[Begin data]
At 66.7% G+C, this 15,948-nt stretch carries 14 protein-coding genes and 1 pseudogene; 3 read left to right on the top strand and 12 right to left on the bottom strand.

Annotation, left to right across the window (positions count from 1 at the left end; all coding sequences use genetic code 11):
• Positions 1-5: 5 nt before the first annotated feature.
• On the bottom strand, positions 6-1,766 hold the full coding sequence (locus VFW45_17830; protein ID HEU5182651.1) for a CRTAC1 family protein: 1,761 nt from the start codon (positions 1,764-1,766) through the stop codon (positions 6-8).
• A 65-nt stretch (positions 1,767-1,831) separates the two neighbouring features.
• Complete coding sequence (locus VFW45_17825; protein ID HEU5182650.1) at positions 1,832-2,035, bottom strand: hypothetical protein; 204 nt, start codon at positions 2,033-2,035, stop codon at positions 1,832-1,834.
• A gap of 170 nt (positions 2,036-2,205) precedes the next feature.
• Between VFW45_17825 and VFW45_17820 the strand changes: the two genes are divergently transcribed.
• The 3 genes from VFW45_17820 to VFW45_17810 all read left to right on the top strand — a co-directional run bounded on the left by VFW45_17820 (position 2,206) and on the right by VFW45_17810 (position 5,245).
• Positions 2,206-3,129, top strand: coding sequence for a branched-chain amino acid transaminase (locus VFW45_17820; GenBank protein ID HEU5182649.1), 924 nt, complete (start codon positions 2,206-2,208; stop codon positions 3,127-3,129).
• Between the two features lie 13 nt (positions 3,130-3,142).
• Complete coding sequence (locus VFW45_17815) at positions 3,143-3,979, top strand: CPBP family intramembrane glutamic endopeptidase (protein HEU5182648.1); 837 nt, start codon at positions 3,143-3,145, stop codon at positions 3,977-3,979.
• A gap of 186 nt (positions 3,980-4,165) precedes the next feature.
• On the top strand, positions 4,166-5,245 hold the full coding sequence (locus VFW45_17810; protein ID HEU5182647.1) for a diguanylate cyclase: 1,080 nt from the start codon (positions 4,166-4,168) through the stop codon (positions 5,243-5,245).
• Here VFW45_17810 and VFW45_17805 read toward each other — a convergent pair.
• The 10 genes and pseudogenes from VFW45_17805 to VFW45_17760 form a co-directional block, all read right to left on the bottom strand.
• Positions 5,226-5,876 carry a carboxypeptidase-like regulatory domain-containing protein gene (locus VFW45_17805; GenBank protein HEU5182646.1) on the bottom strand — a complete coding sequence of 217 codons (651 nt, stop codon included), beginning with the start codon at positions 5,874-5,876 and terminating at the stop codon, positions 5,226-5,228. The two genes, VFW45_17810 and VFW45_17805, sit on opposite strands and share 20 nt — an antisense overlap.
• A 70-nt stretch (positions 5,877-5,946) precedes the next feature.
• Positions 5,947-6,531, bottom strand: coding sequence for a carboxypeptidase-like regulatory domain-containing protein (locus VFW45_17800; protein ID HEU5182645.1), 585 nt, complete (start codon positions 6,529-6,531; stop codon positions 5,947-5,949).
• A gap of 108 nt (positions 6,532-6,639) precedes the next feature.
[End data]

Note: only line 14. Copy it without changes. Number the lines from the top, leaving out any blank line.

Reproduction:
• On the top strand, positions 4,166-5,245 hold the full coding sequence (locus VFW45_17810; protein ID HEU5182647.1) for a diguanylate cyclase: 1,080 nt from the start codon (positions 4,166-4,168) through the stop codon (positions 5,243-5,245).